This may turn a little manifesto, but forgive me. It's a juvenile form, but such posturing can occasionally serve a purpose. And sometimes, as Kate Bush's Cloudbusting is currently informing me, just saying it could even make it happen.

    I return from Delfter Krug and an evening with comrades. After the traditional lusting after barmaids and discussing the various challenges facing the geek nation, we turn to one of the conversations that I, as a devotee of the gaming press, prayed t
  • by Anonymous Coward
    Videogame writing is probably the poorest in the entire publishing industry. Game reviews are worse than the very shallowest movie reviews; at least movie reviewers almost always see the complete film. You say these magazines are little more than buying guides -- well, if a catalog is a buying guide, than maybe. Previews are almost always breathlessly aroused by the thinnest drip of screenshottage and developer quotes. Reviews have more to do with the surrounding hype and the reviewer's "prestige" -- IG
    • I know you want to justify your favorite lonely pastime but face it: it doesn't deserve to be taken seriously.

      That attitude is one of the reasons a lot of games journalism is shit. Of course it deserves to be taken seriously. It's just that hardly anyone seems to want to do so.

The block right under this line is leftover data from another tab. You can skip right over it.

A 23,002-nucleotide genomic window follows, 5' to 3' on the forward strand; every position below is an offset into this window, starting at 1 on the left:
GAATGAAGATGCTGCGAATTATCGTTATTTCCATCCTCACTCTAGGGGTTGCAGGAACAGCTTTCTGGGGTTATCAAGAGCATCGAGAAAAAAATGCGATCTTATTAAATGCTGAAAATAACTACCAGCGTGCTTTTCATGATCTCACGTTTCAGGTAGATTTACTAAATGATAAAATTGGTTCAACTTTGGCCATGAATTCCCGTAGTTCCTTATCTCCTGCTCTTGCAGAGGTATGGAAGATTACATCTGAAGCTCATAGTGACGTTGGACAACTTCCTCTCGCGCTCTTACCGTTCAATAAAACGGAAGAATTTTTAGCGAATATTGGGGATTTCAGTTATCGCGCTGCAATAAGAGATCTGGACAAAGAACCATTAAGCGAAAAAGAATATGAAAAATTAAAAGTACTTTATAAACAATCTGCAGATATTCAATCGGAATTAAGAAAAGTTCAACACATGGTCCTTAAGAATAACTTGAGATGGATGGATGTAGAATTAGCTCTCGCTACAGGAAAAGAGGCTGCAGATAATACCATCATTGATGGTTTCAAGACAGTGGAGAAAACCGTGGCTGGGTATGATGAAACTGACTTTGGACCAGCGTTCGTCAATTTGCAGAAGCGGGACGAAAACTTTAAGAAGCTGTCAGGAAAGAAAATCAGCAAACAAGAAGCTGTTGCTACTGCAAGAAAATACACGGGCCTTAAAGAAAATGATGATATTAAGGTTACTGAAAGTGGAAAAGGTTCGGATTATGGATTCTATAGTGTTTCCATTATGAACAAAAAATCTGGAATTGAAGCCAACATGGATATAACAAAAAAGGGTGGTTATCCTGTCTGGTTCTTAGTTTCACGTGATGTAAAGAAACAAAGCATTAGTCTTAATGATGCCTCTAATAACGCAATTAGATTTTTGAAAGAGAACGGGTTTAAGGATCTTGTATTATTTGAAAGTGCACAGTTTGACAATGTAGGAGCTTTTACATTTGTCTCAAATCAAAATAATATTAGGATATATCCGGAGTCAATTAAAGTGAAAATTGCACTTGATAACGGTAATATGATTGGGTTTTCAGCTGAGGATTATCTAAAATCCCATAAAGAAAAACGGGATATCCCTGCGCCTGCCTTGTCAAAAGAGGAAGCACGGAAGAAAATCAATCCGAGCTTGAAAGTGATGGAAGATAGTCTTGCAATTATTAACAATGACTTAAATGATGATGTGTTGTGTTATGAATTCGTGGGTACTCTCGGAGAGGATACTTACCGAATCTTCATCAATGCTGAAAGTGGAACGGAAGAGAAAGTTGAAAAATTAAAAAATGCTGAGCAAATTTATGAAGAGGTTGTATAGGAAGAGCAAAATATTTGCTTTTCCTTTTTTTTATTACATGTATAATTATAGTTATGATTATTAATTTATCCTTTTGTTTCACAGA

• Whom do we trust? (Score:5, Insightful)

    by Dark Paladin ( 116525 ) * <[ten.lemmuhnhoj] [ta] [lemmuhj]> on Tuesday March 23, 2004 @12:56PM (#8646072) Homepage
    This is a trend that I've been observing for the last 18 months or so, and I really have to give Penny Arcade kudos for bringing it to a point:

    Most gamers, overall, don't trust review sites.

    And why should we? We read the same hype for a game coming out in six months from a magazine or one of the new giant conglomerates of GameSpy IGN Gamespot (former Gamespot and Gamecenter) and Daily Radar (the latter which has mercifully passed on). "This game will be the greatest! Look at the graphics! Reasons to bash this other console or game before it's released!"

    And when the game comes out, some reviewers will stick to their guns calling it great, some will trash it and we'll never talk about ti again, because the "Next Great Game!" is about to be released.

    We've come to see it's all just marketing. It's not that it wasn't before, but back when Voodoo Extreme first popped up, it was just Billy "Wicked" Wilson talking about going to Kung Fu and what was happening in the gaming world.

    Then IGN bought it, and what is it now? I haven't even looked at it for probably years now.

    It's not that marketing and commercialism is bad, but after awhile it's like having nothing but Ding Dongs to eat. You start to hunger for something more. You start to wonder if your next meal will be different or more of the same.